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What Makes a DNA Fingerprint Unique?

Time Required Very Short (≤ 1 day)
Prerequisites None
Material Availability Readily available
Cost Very Low (under $20)
Safety No issues


Do you like solving mysteries? In this experiment, you can find out how a DNA fingerprint can help you figure out whodunit. The answer might just be in the "sequence" of events!


In this experiment you will test if unique DNA sequences can create individual fingerprints that are also unique.


Sara Agee, Ph.D., Science Buddies

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Science Buddies Staff. "What Makes a DNA Fingerprint Unique?" Science Buddies. Science Buddies, 15 June 2015. Web. 4 Oct. 2015 <http://www.sciencebuddies.org/science-fair-projects/project_ideas/BioChem_p016.shtml?from=Blog>

APA Style

Science Buddies Staff. (2015, June 15). What Makes a DNA Fingerprint Unique?. Retrieved October 4, 2015 from http://www.sciencebuddies.org/science-fair-projects/project_ideas/BioChem_p016.shtml?from=Blog

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Last edit date: 2015-06-15


All living things come with a set of instructions stored in their DNA, short for deoxyribonucleic acid. Whether you are a human, rat, tomato, or bacteria, each cell will have DNA inside of it. DNA is the blueprint for everything that happens inside the cell of an organism, and each cell has an entire copy of the same set of instructions. The entire set of instructions is called the genome and the information is stored in a code of nucleotides (A, T, C, and G) called bases. Here is an example of a DNA sequence that is 12 base pairs long:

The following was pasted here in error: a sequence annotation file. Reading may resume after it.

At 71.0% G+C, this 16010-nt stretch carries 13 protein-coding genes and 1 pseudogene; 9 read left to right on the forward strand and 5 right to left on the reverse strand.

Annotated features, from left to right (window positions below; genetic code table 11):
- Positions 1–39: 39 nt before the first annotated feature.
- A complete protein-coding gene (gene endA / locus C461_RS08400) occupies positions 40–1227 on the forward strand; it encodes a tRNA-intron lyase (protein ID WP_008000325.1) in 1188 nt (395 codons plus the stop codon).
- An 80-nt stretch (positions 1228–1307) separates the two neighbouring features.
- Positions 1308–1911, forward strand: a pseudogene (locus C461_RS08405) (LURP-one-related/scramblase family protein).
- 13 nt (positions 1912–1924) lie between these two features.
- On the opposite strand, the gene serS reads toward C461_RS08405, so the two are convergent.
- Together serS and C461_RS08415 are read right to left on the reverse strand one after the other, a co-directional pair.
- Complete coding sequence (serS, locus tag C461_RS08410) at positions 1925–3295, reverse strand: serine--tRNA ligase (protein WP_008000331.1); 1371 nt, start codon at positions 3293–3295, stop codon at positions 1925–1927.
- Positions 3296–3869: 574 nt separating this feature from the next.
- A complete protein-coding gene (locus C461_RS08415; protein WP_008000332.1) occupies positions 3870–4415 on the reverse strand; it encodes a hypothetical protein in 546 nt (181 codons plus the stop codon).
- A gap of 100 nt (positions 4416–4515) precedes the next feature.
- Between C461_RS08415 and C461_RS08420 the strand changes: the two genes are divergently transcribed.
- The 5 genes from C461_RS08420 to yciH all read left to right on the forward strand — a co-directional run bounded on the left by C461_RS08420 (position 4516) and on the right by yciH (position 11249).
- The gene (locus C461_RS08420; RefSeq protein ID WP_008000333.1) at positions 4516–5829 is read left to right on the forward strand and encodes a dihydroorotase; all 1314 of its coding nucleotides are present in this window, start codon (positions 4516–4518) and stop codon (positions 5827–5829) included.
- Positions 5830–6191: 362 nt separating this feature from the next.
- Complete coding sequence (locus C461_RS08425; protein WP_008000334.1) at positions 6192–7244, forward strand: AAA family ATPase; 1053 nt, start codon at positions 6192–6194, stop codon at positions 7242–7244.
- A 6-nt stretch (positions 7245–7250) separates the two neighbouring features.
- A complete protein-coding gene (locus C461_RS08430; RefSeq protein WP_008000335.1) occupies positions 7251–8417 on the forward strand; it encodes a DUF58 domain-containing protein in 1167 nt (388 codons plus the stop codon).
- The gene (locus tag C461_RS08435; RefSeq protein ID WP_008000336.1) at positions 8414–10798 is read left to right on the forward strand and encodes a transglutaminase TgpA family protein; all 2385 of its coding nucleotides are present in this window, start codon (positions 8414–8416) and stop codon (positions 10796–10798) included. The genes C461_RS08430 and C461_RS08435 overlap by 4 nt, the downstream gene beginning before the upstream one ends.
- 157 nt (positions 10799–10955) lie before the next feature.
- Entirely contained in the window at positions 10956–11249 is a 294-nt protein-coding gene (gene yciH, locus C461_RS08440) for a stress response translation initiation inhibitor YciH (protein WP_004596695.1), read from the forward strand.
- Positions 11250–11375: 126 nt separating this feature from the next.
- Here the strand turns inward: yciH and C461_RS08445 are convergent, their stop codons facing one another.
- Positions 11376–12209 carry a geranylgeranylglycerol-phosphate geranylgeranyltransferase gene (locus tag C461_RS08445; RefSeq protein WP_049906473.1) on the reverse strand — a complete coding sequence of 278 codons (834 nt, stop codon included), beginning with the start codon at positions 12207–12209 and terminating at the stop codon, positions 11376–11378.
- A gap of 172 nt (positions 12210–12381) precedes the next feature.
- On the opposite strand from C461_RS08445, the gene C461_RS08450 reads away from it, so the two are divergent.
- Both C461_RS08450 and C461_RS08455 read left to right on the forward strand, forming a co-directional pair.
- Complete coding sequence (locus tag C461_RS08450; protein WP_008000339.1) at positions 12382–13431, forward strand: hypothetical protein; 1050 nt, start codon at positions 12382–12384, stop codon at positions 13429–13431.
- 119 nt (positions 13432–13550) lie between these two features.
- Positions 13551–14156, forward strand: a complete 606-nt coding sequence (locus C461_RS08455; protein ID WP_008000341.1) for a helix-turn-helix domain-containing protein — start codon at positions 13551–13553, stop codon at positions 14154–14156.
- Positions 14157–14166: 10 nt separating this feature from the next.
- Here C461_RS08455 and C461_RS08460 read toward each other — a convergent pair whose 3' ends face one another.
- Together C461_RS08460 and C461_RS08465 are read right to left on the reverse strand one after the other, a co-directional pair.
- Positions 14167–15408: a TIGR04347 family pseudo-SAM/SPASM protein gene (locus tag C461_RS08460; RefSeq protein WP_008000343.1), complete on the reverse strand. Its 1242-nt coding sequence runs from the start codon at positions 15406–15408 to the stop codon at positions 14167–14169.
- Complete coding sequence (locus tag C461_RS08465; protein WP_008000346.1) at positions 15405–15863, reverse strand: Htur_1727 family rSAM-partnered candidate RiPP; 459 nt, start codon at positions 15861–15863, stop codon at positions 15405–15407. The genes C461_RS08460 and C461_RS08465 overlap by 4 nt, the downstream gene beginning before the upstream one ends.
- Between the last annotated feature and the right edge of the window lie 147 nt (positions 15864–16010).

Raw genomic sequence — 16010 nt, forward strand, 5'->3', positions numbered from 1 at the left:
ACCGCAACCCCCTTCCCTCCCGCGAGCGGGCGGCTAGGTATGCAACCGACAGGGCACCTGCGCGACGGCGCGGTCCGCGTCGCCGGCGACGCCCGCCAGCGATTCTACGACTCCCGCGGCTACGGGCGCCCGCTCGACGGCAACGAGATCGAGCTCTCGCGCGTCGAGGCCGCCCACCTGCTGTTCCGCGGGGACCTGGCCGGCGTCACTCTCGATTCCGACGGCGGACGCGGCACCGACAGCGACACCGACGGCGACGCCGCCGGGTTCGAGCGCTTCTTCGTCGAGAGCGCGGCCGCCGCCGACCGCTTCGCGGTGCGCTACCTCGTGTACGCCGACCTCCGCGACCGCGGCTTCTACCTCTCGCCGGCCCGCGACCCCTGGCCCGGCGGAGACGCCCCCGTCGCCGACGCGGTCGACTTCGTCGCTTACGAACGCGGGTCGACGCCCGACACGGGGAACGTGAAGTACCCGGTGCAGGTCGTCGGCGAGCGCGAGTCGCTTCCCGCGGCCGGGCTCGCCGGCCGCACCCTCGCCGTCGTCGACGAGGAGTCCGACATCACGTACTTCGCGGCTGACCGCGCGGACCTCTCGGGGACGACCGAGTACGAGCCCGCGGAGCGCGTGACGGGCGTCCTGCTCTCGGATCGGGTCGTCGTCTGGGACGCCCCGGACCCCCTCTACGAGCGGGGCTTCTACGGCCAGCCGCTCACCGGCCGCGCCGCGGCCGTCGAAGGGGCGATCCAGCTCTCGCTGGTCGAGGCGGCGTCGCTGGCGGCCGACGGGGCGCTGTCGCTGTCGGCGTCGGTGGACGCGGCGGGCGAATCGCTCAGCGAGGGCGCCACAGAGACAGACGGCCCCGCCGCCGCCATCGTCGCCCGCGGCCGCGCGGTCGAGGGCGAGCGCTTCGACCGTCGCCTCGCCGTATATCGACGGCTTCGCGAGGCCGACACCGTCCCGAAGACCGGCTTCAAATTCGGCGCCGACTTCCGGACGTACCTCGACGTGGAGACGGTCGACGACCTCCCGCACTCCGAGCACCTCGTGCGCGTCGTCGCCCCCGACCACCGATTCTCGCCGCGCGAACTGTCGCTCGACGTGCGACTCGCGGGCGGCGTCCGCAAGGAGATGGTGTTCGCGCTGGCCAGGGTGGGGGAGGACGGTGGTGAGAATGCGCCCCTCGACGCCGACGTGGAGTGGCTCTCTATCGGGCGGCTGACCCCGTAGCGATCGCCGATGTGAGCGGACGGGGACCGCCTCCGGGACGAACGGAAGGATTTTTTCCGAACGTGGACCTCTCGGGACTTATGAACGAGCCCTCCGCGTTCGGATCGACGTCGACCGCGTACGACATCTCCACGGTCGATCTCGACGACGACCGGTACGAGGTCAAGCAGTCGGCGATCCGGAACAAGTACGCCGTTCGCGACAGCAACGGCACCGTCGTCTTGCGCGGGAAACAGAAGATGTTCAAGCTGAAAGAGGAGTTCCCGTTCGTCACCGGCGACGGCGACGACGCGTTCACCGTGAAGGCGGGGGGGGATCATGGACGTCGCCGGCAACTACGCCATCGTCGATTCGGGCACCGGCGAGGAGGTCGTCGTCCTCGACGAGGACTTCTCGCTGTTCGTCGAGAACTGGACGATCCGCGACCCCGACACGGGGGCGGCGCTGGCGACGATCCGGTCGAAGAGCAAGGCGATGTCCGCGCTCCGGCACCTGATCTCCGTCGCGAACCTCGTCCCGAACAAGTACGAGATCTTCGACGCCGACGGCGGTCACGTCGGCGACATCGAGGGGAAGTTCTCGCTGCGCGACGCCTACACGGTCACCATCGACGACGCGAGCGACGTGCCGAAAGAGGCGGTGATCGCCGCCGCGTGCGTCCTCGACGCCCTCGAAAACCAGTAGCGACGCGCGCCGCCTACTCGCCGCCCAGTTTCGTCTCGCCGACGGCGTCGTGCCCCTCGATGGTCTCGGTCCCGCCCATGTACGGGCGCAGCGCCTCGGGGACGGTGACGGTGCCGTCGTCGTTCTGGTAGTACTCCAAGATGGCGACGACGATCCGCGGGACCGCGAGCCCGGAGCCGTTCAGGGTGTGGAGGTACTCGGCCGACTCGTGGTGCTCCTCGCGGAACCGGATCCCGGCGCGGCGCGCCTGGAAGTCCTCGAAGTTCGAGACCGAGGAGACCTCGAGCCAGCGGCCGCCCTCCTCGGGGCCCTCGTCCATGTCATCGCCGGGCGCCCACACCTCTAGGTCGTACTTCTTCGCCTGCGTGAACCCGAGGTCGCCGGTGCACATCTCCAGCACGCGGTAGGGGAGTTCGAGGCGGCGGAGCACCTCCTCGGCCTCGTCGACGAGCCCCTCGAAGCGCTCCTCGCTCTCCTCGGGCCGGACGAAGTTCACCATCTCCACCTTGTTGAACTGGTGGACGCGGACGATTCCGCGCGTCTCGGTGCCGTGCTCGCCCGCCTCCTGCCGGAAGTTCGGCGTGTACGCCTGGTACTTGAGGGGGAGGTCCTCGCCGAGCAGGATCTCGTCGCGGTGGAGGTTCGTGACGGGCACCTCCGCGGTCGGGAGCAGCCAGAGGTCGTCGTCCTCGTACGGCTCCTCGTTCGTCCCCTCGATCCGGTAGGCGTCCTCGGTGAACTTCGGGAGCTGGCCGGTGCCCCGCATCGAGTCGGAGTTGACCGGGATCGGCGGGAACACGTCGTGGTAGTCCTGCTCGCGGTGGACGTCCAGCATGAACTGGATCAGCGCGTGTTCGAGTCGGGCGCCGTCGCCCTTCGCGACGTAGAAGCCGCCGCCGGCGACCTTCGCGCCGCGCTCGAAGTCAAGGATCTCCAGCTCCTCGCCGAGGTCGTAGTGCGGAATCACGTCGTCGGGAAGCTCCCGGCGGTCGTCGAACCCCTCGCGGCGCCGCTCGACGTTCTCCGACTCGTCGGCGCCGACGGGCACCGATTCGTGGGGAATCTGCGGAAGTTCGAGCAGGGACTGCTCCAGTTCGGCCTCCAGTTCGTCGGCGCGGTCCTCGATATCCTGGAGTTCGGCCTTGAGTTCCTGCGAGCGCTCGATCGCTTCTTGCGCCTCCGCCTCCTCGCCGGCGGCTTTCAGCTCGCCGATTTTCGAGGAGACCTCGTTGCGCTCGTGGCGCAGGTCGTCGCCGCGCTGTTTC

DNA Sequence

Every individual has its own DNA code, but how can a code with only four letters be unique? It is hard to imagine how a code with so few parts can hold so much information. The key is that the longer the code is, the more unique sequences there can be. Here is a table showing how many unique sequences are possible for a piece of DNA of a certain length in base pairs (bp):

DNA Length (bp) How Many Unique DNA Sequences are Possible?
1 bp 4 = 4
2 bp 4 × 4 = 16
3 bp 4 × 4 × 4 = 64
4 bp 4 × 4 × 4 × 4 = 256
5 bp 4 × 4 × 4 × 4 × 4 = 1,024
6 bp 4 × 4 × 4 × 4 × 4 × 4 = 4,096
7 bp 4 × 4 × 4 × 4 × 4 × 4 × 4 = 16,384
8 bp 4 × 4 × 4 × 4 × 4 × 4 × 4 × 4 = 65,536
9 bp 4 × 4 × 4 × 4 × 4 × 4 × 4 × 4 × 4 = 262,144
10 bp 4 × 4 × 4 × 4 × 4 × 4 × 4 × 4 × 4 × 4 = 1,048,576

For example, a two base pair long DNA sequence can be one of sixteen different sequences: AA, AT, AC, AG, TA, TT, TC, TG, CA, CT, CC, CG, GA, GT, GC, or GG. Longer sequences have even more possibilities. The 12 base pair sequence shown above is only one of 16,777,216 different DNA sequences that are possible for a piece of DNA that size! Considering that the entire human genome is 3 billion DNA bases long, the number of possible combinations is practically infinite. But the truth is, most of the DNA from person to person is the same. Because we are of the same species, our DNA is about 99.9% identical to each other. Even the DNA of a chimpanzee is 99% identical to our DNA.

With all of the similarities in the DNA sequences of humans, why does DNA fingerprinting still work? In this experiment you will investigate whether or not unique DNA sequences will generate unique DNA fingerprints. You will use an online random sequence generator to "make" pieces of DNA. Then you will use another online program to make a DNA fingerprint of each piece of randomly generated DNA. Will fingerprints with different DNA sequences look different or the same?

Terms and Concepts

To do this type of experiment you should know what the following terms mean. Have an adult help you search the Internet, or take you to your local library to find out more!

  • DNA sequence
  • Genome
  • Nucleotides (A, T, C, G)
  • Base pairs
  • Restriction enzyme
  • DNA gel
  • DNA fingerprinting
  • What does a DNA sequence look like?
  • What does a DNA fingerprint look like?
  • What makes DNA fingerprints look unique? Is it the DNA sequence?